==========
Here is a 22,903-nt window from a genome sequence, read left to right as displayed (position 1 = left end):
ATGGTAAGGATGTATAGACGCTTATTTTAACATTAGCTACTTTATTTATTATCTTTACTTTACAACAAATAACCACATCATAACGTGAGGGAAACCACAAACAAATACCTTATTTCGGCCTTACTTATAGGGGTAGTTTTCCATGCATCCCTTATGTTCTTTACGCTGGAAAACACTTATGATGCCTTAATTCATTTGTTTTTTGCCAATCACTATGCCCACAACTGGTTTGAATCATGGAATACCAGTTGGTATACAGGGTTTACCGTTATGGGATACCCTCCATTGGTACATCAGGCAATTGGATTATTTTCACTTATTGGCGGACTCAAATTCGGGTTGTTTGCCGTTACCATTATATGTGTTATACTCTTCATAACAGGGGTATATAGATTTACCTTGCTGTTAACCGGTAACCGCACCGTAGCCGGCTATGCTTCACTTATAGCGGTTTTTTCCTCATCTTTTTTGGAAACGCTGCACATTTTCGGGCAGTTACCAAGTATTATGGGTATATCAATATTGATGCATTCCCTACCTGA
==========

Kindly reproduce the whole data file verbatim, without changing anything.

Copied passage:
Here is a 22,903-nt window from a genome sequence, read left to right as displayed (position 1 = left end):
ATGGTAAGGATGTATAGACGCTTATTTTAACATTAGCTACTTTATTTATTATCTTTACTTTACAACAAATAACCACATCATAACGTGAGGGAAACCACAAACAAATACCTTATTTCGGCCTTACTTATAGGGGTAGTTTTCCATGCATCCCTTATGTTCTTTACGCTGGAAAACACTTATGATGCCTTAATTCATTTGTTTTTTGCCAATCACTATGCCCACAACTGGTTTGAATCATGGAATACCAGTTGGTATACAGGGTTTACCGTTATGGGATACCCTCCATTGGTACATCAGGCAATTGGATTATTTTCACTTATTGGCGGACTCAAATTCGGGTTGTTTGCCGTTACCATTATATGTGTTATACTCTTCATAACAGGGGTATATAGATTTACCTTGCTGTTAACCGGTAACCGCACCGTAGCCGGCTATGCTTCACTTATAGCGGTTTTTTCCTCATCTTTTTTGGAAACGCTGCACATTTTCGGGCAGTTACCAAGTATTATGGGTATATCAATATTGATGCATTCCCTACCTGA